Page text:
This type of dispute resolution is also called “baseball arbitration.” Baseball teams are well known for bringing in neutral arbitrators to resolve contract disputes. But Pelosi’s arbitration plan shouldn’t be compared to the big leagues, as the government would run the entire show. Government officials would get to pick the arbitrators — and would almost certainly choose ideologues who agree with them. So the “negotiation” would function identically to price controls.
Price controls always stifle innovation and harm patients in the long run.
Drug development is a risky business. It takes about $2.6 billion and between 10 and 12 years, on average, to create just one new drug. Around 90 percent of medicines never make it past clinical trials.
Investors are willing to take such financial risks on the off chance their drug succeeds and is profitable. Price controls eliminate that potential by making it harder for companies to recoup their R&D expenses. No investor would risk her capital knowing the government could undervalue her discoveries.
Just look at what price controls did to Europe. In the 1970s, European companies made more than half of the world’s new drugs. Then governments across Europe began to implement various price control schemes over the next 10 years. European countries develop less than 33 percent of new drugs today.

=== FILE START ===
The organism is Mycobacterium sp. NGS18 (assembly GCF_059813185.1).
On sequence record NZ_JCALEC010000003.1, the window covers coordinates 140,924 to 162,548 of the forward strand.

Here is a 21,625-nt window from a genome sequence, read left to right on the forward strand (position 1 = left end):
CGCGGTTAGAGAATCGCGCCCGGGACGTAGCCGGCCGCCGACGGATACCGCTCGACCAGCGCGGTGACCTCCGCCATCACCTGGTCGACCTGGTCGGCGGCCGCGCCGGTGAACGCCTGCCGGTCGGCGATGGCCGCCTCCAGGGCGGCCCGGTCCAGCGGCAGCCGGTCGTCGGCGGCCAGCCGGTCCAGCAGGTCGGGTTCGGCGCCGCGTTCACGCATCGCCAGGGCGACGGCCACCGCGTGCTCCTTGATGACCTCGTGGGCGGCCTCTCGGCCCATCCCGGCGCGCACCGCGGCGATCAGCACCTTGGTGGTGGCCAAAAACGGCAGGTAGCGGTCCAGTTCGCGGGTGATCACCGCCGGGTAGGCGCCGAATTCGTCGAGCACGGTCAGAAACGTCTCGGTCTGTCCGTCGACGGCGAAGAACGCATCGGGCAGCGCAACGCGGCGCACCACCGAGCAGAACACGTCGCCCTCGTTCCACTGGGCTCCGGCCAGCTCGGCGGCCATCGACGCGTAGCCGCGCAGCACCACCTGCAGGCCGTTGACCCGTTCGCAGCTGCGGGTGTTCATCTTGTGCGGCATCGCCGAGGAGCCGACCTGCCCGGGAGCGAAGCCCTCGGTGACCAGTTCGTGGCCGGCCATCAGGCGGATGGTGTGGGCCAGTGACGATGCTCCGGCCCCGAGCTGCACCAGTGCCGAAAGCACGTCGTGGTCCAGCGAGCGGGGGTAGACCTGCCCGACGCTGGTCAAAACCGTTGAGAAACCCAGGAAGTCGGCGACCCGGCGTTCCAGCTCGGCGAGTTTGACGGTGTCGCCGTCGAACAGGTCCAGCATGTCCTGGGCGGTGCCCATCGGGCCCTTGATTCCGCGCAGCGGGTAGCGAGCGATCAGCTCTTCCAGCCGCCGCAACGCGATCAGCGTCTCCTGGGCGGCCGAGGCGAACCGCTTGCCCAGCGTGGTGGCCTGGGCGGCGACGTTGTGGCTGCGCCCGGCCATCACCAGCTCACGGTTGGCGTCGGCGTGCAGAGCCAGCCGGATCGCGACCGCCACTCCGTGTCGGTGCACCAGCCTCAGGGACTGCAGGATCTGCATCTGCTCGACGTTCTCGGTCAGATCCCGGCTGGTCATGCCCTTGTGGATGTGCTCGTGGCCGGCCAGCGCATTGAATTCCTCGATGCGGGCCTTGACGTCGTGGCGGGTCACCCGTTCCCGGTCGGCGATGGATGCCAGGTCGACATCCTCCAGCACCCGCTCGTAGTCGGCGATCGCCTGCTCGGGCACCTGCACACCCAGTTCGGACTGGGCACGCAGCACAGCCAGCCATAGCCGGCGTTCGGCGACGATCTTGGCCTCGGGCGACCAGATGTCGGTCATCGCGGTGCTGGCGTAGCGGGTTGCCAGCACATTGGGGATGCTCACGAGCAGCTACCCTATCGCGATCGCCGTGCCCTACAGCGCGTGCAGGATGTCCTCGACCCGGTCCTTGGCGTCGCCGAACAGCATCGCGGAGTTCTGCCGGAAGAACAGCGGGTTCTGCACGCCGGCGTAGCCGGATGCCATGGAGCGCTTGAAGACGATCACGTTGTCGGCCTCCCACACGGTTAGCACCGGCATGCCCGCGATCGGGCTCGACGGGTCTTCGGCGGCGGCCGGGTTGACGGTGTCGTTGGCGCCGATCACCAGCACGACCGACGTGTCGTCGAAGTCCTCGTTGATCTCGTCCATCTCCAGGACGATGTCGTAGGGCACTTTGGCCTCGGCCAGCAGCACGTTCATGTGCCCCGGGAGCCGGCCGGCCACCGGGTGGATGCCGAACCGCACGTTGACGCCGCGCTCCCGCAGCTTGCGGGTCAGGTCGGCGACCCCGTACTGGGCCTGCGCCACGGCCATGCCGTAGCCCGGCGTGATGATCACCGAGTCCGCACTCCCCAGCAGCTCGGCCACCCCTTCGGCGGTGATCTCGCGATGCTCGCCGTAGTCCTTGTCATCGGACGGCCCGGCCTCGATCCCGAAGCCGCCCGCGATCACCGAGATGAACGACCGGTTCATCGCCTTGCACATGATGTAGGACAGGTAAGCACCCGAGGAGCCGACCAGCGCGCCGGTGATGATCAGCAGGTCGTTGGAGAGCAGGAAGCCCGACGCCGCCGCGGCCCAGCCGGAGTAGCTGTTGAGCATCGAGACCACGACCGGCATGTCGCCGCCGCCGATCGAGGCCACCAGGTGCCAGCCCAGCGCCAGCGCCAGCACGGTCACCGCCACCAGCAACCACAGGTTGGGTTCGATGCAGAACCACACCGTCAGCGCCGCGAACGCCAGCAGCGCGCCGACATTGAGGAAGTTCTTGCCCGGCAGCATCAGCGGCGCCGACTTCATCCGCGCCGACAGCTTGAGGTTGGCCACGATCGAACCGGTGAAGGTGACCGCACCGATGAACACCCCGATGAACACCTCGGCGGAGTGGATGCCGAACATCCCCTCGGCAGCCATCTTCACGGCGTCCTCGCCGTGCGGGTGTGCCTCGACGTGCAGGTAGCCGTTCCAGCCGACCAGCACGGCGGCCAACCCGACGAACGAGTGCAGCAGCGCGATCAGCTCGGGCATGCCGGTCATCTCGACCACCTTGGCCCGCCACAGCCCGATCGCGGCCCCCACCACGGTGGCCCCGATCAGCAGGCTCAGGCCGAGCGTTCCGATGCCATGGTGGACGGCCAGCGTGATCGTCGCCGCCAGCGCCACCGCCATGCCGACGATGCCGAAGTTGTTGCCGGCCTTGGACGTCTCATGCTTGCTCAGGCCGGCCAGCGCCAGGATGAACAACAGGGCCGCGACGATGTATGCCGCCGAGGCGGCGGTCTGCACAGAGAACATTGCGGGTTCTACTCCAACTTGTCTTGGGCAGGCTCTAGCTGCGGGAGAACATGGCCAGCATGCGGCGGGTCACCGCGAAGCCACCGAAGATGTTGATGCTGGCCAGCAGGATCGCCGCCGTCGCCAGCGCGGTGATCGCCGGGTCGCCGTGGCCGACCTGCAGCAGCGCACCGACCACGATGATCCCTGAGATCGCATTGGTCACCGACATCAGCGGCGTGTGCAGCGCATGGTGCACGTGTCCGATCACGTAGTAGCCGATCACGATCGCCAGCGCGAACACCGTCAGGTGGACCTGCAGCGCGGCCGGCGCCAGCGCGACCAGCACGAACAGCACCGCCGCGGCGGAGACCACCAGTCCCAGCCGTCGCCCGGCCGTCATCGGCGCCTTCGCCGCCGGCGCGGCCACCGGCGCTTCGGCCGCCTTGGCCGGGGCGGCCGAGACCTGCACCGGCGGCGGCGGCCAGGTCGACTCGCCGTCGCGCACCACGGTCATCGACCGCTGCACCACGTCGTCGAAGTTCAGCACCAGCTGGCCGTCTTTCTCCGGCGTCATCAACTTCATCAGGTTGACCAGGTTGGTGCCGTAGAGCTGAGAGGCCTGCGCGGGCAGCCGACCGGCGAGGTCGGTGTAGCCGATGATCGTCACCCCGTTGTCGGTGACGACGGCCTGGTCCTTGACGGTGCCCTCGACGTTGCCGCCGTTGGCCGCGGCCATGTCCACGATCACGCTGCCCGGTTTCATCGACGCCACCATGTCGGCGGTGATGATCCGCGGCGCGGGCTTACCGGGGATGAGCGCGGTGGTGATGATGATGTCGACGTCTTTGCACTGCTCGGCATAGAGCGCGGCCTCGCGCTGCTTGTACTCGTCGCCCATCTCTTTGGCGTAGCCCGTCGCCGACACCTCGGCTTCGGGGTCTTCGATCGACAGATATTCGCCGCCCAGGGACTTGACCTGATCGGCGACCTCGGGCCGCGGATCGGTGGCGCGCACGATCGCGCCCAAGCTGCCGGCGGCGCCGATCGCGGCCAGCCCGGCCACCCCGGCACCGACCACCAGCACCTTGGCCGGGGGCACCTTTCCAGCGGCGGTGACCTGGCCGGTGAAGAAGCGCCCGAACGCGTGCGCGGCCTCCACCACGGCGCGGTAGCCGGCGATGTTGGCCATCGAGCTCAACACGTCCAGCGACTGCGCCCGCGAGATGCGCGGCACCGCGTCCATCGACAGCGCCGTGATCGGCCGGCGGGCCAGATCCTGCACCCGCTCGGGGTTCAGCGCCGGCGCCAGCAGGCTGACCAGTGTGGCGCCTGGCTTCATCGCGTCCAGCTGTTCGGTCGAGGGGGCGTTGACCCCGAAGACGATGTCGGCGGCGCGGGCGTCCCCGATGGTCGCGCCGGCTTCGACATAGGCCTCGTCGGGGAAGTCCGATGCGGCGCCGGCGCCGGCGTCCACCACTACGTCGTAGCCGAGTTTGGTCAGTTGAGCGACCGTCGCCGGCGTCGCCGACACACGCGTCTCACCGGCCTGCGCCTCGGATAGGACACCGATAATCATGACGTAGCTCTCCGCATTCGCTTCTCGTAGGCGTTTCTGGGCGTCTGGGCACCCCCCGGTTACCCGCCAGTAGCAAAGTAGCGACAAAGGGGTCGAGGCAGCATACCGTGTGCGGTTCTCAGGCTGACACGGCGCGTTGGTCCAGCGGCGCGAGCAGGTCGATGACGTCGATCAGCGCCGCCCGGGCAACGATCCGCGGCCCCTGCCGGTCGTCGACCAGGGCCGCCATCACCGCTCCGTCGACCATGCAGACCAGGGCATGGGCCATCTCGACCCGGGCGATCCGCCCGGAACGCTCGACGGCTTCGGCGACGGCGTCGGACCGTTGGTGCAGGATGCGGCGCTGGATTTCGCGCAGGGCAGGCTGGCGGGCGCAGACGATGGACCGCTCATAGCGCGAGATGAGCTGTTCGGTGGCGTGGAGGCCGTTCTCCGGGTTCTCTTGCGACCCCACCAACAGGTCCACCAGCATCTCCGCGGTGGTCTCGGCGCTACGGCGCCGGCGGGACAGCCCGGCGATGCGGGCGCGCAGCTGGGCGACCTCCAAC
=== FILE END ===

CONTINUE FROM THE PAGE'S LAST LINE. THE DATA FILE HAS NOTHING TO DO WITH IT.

The United States, on the other hand, is the global leader in drug development — and has done so for over three decades. Because our healthcare system values drugs fairly, drug innovators are eager to research and develop drugs stateside. In fact, America’s biopharmaceutical industry dedicated close to $90 billion in R&D efforts in 2016.
All that investment has paid off, too. In the United States, researchers are developing roughly 4,000 new medicines targeting a range of diseases — including potential cures to Alzheimer’s, cancer, and diabetes.
If binding arbitration takes off, Americans may never benefit from these potential treatments. Instead, patients would be left at the mercy of diseases for which there are currently no cures.
Binding arbitration doesn’t deserve President Trump’s support — or the support of Democrats. Letting the government set drug prices would hinder future medical advances.
“Pretty soon if a man bought a sick horse or a leaky boat, he’d say it ‘wasn’t worth a continental.’ It was a way of describing something as worthless.”
by Thomas Fleming
“Welcome to the Continental Congress.”
“I’m not sure what you mean by that, Mr. President.”
“I mean we’re on our way to a visit to the people who almost lost the American Revolution — if we continue to try to maintain the illusion that our money has any value when the interest rate for borrowing it is zero and we try to solve our mounting debt problems by printing it by the billions.” Continue reading